Manager of the season? Southampton’s Ronald Koeman – The London Economic

Manager of the season? Southampton’s Ronald Koeman

By Joe Heywood [email protected]_Heywood [email protected]_Sport

If you look back to the end of the 2013-14 season, you would be forgiven for thinking Southampton were in disarray.

Mauricio Pochettino had just left the south coast in favour of north London and Southampton was facing an exodus of its star players: Adam Lallana, Dejan Lovren, Rickie Lambert, Calum Chambers and Luke Shaw all made big-money moves to rival Premier League clubs, after establishing key roles in the club’s eighth-place finish.

Fast-forward 12 months to last weekend’s final day of the 2014-15 Premier League season and Southampton finished seventh (four points more than the season before) with Saint’s fans jubilated by the season they have just seen.

The man behind this success?  Manager Ronald Koeman.

Solid Defence

Southampton’s back five of Ryan Bertrand, Jose Fonte, Toby Alderweireld, Nathaniel Clyne and Fraser Forster have all been in imperious form throughout the majority of the season and were responsible for conceding 13 fewer goals than last year.

During this time, Clyne and Forster earned call-ups to the England squad and Fonte (at aged 31) earned his first cap for Portugal – as well as all of them continuously featuring in team-of-the-weeks across the country.

Considering this is Koeman’s debut season in the Premier League, after managerial stints in Holland for the last six years, and two of Southampton’s best defenders in Lovren and Shaw had left, this is an incredible achievement.

Managerial Style

Always smiling, always providing an amusing quip – Koeman has been a breath of fresh air to the Premier League this season.

It’s easy to see why Southampton wanted him.  With the conveyor belt of talent that Southampton has produced over the years, Koeman is an excellent to develop and play the younger players into the first team.  James Ward-Prowse, Clyne and Matt Targett have all shone for Saint’s throughout the season.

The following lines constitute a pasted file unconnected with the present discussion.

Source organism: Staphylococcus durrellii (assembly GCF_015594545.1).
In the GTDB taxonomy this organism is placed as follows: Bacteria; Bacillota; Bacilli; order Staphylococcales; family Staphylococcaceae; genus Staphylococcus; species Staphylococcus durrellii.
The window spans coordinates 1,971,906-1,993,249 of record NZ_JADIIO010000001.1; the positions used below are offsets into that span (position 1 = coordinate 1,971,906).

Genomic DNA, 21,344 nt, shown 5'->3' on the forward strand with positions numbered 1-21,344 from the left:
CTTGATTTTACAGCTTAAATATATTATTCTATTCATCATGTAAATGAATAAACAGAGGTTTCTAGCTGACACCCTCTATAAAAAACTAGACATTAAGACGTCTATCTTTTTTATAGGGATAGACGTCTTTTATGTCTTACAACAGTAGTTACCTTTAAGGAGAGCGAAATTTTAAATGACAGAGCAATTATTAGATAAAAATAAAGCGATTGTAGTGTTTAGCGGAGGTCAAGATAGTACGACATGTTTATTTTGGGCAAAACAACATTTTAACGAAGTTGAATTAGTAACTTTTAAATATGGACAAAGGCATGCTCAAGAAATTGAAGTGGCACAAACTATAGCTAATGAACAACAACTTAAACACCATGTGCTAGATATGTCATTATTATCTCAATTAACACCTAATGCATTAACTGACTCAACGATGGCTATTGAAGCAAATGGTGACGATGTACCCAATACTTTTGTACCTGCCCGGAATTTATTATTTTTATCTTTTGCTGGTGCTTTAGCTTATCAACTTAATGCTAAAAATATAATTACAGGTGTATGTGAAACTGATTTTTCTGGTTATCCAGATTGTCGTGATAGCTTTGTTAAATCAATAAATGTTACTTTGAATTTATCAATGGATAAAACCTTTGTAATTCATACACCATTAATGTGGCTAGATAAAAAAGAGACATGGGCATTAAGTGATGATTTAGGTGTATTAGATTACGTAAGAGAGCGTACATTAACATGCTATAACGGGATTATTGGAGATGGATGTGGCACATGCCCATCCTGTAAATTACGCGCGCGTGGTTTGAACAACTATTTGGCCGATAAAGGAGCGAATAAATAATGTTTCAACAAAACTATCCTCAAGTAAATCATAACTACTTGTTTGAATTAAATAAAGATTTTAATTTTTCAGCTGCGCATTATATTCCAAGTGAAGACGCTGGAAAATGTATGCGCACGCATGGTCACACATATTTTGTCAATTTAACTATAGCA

Koeman, it seems, also has a sense of humour.  On the eve of his first Southampton training session, at a time when players were practically leaving on a daily basis, Koeman tweets this picture of an empty training ground with the line “Ready for #Training!”  Crisis?  What crisis.

Southampton also play very attractive football.  They’ve been the beneficiaries of some outstanding goals (like Pelle’s effort here) and some big wins: 8-0 versus Sunderland and 6-1 versus Aston Villa, in which Sadio Mane obliterated Robbie Fowler’s record for the fastest Premier League hat-trick in just 2min 56secs.

Transfer Policy

Dusan Tadic, Graziano Pelle, Sadio Mane – no one had heard of these players before the start of the season and I doubt anyone had bet on these players replacing Southampton’s departed talent so seamlessly.

What makes this rebuilding job all the more remarkable is the comparison to other teams who have spent big in an attempt to replace their big stars.

Liverpool, for example, had ripped the spine out of Southampton by taking Lovren, Lallana and Lambert, as well as adding Mario Balotelli, Lazar Markovic and Emre Can to their squad, essentially to replace Luis Suarez.  Whilst they did finish one position higher in the table than Southampton, it didn’t exactly pan out well for them across the season.

Tottenham is another example when the club tried to replace stars Gareth Bale, Jake Livermore, Tom Huddlestone, Clint Dempsey and Scott Parker in the 2013-14 season with Roberto Soldado, Erik Lamela, Nacer Chadli, Paulinho, Christian Eriksen and Etienne Capoue.

The big difference here between Spurs, Liverpool and Southampton’s transfer policies is that Koeman looked at the team as a whole and decided exactly what types of players were needed for the squad – rather than looking at individual talent – which has paid off immensely in terms of the club’s fortunes.

There aren’t many managers who have adapted to the Premier League as quickly as Koeman has.  He’s taken a seemingly sinking Southampton side above the likes of teams managed by Premier League stalwarts in Sam Allardyce, Mark Hughes, Tony Pulis and Alan Pardew and coached a team into an attractive, progressive and tactically astute style of play.

Southampton fans must be looking forward to next season already.

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